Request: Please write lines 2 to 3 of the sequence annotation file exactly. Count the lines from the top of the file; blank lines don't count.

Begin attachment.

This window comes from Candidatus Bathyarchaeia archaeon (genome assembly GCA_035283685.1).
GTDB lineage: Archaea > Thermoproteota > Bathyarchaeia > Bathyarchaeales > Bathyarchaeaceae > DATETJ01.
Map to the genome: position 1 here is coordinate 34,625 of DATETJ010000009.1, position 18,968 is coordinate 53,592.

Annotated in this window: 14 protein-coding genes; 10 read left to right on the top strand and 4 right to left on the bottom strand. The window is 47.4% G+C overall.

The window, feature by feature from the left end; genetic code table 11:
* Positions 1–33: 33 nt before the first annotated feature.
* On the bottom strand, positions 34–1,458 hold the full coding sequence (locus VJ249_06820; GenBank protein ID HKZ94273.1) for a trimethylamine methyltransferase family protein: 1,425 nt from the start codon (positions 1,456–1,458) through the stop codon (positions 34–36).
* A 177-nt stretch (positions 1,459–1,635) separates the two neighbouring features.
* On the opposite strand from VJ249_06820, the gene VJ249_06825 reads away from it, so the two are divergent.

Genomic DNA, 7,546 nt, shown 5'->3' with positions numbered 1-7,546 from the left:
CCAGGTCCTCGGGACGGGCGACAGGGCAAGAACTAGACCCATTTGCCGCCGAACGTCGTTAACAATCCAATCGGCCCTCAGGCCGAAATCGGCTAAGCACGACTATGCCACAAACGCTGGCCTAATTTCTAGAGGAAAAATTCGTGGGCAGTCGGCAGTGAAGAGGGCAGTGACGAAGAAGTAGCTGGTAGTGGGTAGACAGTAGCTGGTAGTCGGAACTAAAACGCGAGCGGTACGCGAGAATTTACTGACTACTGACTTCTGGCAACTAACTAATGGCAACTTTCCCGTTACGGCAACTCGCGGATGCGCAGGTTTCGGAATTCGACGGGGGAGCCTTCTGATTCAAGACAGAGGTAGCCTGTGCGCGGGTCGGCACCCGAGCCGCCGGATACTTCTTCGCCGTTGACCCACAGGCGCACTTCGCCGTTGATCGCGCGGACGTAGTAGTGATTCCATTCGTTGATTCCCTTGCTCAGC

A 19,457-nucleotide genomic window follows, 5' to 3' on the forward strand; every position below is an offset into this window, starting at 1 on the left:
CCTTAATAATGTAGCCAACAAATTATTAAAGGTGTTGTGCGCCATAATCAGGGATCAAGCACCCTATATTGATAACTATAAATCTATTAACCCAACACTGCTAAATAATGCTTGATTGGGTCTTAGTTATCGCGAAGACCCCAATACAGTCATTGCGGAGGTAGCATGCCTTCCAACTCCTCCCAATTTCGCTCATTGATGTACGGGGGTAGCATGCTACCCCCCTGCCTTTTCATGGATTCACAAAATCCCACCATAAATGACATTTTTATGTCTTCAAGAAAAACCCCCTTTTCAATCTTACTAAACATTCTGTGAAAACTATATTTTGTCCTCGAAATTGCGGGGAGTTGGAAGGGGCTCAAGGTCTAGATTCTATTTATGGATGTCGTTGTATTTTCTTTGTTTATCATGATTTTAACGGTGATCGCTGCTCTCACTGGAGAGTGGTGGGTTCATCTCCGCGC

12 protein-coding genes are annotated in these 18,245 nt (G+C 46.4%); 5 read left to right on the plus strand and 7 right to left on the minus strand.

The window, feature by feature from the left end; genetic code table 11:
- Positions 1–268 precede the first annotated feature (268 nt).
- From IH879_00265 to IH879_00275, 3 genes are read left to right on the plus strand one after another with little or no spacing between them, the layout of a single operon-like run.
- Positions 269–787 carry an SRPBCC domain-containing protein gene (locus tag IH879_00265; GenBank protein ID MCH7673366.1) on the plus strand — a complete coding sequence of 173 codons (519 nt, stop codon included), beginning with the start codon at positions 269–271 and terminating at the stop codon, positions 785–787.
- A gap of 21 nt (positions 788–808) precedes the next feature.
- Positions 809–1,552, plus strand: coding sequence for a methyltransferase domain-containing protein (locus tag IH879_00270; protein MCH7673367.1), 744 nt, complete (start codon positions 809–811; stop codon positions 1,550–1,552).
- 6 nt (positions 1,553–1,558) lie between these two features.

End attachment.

GTDB lineage: Archaea > Thermoproteota > Bathyarchaeia > Bathyarchaeales > Bathyarchaeaceae > DATETJ01.
Map to the genome: position 1 here is coordinate 34,625 of DATETJ010000009.1, position 18,968 is coordinate 53,592.